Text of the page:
“My goal is to try to work with the judges, the magistrates and the entire criminal justice system to bring a more restorative practice.”
Lonnell says his work as Juvenile Court Clerk is to go into a system—and disrupt and innovate it from within.

“I find that a lot of the work that really needs to be done to change that system is outside the four walls of my court building. So, I’m very intentional about the work that I do outside of the court in the community and really try to engage and interact with young people before they come in contact with that system.”

Lonnell was elected in 2018 as Davidson County’s first African American Juvenile Court Clerk. He grew up in North Nashville and says he’s grateful to be able to move back into the community that raised him and contribute to it in a significant way.

“My goal is to try to work with the judges, the magistrates and the entire criminal justice system to bring a more restorative practice.”

He says education is one of the biggest issues facing the community he serves.

“The foundation of that is literacy,” he says. “I believe that literacy is the tool or the key to really building educational and economic success for developing generations.”

According to the Campaign for Grade Level Reading, white male students are three times more likely to be reading proficiently in the fourth grade than their Black peers. The statistics are even more startling for children of color from low-income families, with just 10 percent of male Black students compared to 25 percent for their white peers.

These are staggering facts that Lonnell won’t settle for. That’s why he helped start Books Brothers, an initiative of the Blueprint for Early Childhood Success, alongside My Brother’s Keeper, the Nashville Public Library, United Way and Ingram Content Group. Books Brothers brings men of color to the classroom as reading role models through pre-recorded videos. Volunteers read a range of age-appropriate texts for kindergarten through third graders including books that allow students of color to see themselves in the pages.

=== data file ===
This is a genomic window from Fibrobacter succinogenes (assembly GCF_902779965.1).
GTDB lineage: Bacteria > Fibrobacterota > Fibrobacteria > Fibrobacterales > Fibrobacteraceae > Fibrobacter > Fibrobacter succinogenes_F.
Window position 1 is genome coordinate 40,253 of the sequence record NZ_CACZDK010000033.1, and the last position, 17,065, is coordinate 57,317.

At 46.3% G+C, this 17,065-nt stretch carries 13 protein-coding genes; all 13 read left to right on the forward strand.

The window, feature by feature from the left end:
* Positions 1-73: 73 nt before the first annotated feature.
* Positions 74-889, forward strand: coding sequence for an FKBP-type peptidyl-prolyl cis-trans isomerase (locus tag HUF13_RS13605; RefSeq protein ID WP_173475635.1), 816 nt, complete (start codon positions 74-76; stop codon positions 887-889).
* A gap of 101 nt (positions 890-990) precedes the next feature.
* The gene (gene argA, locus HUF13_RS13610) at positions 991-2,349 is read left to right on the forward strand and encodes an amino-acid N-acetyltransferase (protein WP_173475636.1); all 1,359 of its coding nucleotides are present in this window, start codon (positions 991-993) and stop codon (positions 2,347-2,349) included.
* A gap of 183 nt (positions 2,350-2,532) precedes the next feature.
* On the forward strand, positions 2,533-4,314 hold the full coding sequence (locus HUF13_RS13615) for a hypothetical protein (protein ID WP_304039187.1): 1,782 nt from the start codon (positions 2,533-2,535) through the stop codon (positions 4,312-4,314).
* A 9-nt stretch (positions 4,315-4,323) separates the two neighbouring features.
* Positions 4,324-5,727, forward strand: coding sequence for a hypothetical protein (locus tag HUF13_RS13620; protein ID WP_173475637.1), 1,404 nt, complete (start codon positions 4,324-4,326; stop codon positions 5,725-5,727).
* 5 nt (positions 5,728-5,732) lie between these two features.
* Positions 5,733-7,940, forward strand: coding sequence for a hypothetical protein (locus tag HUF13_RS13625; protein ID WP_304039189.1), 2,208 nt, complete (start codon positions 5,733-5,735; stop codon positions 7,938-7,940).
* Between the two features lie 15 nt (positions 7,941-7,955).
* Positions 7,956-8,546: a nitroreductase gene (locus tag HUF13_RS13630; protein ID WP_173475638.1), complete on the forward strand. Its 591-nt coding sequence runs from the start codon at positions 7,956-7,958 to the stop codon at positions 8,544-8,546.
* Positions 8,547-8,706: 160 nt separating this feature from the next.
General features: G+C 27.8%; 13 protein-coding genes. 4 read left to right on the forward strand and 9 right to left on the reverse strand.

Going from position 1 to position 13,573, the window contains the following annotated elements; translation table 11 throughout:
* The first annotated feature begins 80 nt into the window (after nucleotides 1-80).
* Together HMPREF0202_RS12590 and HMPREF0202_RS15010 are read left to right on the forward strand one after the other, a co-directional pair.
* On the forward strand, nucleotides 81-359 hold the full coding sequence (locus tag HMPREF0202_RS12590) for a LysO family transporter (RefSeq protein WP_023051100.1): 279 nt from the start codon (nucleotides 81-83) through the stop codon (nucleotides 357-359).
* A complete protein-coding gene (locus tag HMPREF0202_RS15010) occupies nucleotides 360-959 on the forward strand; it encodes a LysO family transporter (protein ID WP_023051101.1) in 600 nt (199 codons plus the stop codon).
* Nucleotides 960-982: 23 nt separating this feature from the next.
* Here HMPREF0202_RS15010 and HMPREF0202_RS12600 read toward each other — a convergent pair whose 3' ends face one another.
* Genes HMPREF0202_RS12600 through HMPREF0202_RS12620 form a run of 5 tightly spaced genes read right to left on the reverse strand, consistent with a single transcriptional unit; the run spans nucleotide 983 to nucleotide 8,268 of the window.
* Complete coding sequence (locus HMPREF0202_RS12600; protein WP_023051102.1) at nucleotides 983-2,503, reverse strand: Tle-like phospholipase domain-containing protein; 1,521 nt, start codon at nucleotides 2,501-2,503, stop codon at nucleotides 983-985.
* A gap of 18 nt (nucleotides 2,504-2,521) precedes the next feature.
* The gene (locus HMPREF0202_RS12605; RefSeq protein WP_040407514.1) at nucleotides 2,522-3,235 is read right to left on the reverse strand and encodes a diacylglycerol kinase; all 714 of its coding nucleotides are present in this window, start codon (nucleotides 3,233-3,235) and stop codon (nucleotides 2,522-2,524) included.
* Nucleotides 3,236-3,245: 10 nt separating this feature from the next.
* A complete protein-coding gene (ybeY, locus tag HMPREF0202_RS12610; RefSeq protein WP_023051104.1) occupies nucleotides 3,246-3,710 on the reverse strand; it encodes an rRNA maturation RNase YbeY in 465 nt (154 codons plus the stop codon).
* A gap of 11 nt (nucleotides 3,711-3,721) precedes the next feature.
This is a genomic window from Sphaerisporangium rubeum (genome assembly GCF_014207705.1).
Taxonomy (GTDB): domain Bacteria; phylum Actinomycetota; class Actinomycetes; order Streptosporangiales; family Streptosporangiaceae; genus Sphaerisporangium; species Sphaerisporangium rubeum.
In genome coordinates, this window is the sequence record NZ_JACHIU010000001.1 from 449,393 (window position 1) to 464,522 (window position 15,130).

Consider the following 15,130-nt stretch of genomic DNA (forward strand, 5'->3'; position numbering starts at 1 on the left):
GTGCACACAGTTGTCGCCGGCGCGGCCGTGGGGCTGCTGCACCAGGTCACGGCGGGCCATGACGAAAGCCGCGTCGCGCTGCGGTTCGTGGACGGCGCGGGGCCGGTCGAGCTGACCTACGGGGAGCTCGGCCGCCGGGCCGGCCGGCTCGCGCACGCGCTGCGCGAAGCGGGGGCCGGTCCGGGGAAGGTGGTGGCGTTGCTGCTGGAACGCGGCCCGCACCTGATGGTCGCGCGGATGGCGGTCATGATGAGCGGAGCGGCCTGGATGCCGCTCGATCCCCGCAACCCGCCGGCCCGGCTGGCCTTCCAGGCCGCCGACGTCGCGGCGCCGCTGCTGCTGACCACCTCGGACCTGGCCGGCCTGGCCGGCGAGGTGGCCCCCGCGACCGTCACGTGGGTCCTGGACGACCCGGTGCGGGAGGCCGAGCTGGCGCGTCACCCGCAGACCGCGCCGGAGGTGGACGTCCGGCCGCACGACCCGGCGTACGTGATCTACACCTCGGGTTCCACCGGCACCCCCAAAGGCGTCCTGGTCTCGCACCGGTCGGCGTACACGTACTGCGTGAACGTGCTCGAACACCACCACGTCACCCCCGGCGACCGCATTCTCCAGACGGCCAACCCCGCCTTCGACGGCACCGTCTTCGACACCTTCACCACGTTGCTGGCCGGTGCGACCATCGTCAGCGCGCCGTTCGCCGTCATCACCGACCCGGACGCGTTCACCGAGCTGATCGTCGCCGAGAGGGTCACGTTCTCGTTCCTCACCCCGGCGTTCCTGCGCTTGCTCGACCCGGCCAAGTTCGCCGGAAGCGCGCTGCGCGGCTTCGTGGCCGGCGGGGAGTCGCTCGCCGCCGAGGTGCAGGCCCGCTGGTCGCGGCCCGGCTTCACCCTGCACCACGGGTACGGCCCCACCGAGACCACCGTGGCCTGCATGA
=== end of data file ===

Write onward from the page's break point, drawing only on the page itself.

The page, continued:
Lonnell says he also driven by the way economics affects his neighbors.

“Not just dealing with intense levels of poverty in certain communities, but also just economic opportunity, financial empowerment and making sure that those opportunities and access are available for all.”

Lonnell said he never had any intention of running for office. In fact, he was an accounting major. A friend from college pulled him aside one day and asked him to consider running for Metro Council in Nashville.

“I was 26. I was young and naive, and I eventually believed that he was onto something. So, I threw my name in the hat. It was the opportunity to serve the community that had invested so much in me growing up here. I’m a Metro Nashville Public Schools graduate. I was part of several youth sports organizations and Boy Scouts and other organizations. And there was a lot of investment to making me the person that I have become.”

But a year before he decided to run, Lonnell lost his brother to gun violence.

“Those influences really prompted me to take action to help other families—both who have experienced some of the things that I experienced in life growing up and to prevent families from experiencing some of the things in life that I did. And I just want to make my community a better place.”

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